The cover of Sleep Tight features a picture of a fairy in flight and a tagline that mentions a romance between the Tooth Fairy and the Boogeyman. I went in fully expecting and looking forward to a fun, whimsical read. But the story ranges from aggravating to simply silly, and “fun” is just about the last word to describe it.
The book kicks off with an incredibly annoying Big Misunderstanding that set my teeth on edge. Belle Moody is a down-on-her-luck tooth fairy whose addle-brained aunt blew their savings on bad investments. In order to make some quick cash, Belle agrees to impersonate a European royal for a small-town Texas woman who wants to impress her friends. But then the woman’s grown son overhears her calling home using her real voice without her “European” accent.
Boone Wentworth immediately decides the woman must be a fraud trying to con his poor, sad mother. As a wealthy man, he’s had to deal with lying women trying to rip him off. He recently broke off a relationship with a woman he was about to propose to until he discovered she was planning to marry him for his money and then divorce him soon afterward. Belle tries telling him his mother hired her, but he doesn’t believe her. She’s just another no-good, money-grubbing, lying woman! In order to keep his mother from finding out the truth about her guest, which would break her heart, he sweeps Belle off to his isolated farm.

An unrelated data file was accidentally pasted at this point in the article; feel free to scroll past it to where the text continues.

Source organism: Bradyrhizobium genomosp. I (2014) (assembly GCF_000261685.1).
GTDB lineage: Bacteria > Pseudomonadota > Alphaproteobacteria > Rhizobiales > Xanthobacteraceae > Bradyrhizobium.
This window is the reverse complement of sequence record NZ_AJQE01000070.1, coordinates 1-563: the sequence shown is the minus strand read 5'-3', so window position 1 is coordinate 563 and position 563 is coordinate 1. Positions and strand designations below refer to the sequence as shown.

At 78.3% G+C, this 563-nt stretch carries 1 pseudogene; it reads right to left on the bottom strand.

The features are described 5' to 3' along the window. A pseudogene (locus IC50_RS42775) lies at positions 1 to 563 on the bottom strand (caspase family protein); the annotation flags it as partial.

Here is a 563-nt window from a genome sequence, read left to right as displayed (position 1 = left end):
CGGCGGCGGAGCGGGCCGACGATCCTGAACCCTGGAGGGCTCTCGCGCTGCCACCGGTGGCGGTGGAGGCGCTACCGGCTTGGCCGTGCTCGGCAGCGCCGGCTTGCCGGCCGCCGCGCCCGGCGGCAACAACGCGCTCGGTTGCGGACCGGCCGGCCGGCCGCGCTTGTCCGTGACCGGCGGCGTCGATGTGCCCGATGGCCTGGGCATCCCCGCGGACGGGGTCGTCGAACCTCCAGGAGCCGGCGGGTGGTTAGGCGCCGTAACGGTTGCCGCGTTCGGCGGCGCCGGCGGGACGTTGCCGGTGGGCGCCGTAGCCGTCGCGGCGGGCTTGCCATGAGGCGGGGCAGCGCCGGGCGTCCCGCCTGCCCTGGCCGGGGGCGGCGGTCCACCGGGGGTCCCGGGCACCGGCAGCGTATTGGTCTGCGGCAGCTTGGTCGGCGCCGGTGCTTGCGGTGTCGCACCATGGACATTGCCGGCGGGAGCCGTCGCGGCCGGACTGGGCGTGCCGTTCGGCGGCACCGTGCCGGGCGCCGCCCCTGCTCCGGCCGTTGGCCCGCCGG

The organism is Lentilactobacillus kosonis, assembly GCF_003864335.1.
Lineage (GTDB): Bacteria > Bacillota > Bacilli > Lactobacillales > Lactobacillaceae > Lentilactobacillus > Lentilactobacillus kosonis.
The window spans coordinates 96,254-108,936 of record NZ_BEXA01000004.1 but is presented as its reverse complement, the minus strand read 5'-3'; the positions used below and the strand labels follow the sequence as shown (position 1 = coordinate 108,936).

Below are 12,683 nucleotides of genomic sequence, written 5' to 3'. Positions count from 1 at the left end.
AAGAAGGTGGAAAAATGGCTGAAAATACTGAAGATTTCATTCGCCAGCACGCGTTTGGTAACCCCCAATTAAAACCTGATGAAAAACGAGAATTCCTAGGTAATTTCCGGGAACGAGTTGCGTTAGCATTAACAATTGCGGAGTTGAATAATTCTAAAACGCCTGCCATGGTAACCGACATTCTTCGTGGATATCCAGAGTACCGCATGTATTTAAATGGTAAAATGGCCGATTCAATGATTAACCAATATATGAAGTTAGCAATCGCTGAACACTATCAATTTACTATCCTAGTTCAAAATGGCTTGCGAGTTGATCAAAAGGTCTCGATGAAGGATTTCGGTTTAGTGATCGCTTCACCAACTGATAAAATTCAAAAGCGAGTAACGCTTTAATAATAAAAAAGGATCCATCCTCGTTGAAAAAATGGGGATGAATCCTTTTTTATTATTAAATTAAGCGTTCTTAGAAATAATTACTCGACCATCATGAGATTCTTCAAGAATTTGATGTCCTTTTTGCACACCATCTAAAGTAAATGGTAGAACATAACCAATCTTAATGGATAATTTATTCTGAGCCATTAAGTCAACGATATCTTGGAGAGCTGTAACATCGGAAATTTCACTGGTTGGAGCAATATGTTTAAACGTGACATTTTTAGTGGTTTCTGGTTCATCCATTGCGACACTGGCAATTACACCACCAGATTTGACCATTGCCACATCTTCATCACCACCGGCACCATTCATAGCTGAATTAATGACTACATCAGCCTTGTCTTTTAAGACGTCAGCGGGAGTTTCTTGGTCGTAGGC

From here, we enter the same plot that’s been seen in umpteen ranch-set romances over the years. Our “heroine” is a ninny who flounces around the farm pouting, crying and generally acting ditzy. Our “hero” is a charmless jerk who has a chip on his shoulder because of his past experiences with women and treats her like something he just scraped off the bottom of his shoe. He’s mean to her. She stomps around thinking how she hates him…but she also kind of likes him, even though it’s hard for the reader to see any reason why. Oh, that’s right. It’s because she’s stupid.
This part lasts for two-thirds of the book. For too long, the Fantasy elements are merely sprinkles on the top of a cornpone down-on-the-farm plot. Mysterious things are happening out in the world for reasons that are hinted at. Meanwhile, Boone keeps having nightmares, hearing a voice beckoning him to the dark side. He also has things growing out of his back. It’s not a spoiler to reveal he’s turning into a Boogeyman, since the cover reveals it. This does help give some of his actions some justification. I kind of expected a Boogeyman would be a dark hero. But too much of his behavior doesn’t seem motivated by his “dark” side. It seems like he’s acting this way just because he’s a jerk.
In the final third, they finally get off the farm and the paranormal elements leap to the forefront. It’s kind of silly and shallow, and not very well developed, but at least it’s more interesting to read about. The story moves at a decent clip and there are some effective moments – but there are also some lame ones. Having a long section unfold from the perspective of Belle’s young son isn’t the best choice. The story is already too cutesy by far. Having a little kid narrate the action doesn’t help matters.
Had the characters not been so shallow the book would have had the chance of success. But they’re all one-note from top to bottom, and in most cases, that note is an annoying one. The story remains uninteresting for too long, and the characters can’t pick up the slack of engaging the reader. Ultimately, the book finished in a way that made me dislike it much less than I did early on. That’s about the best I can say about it.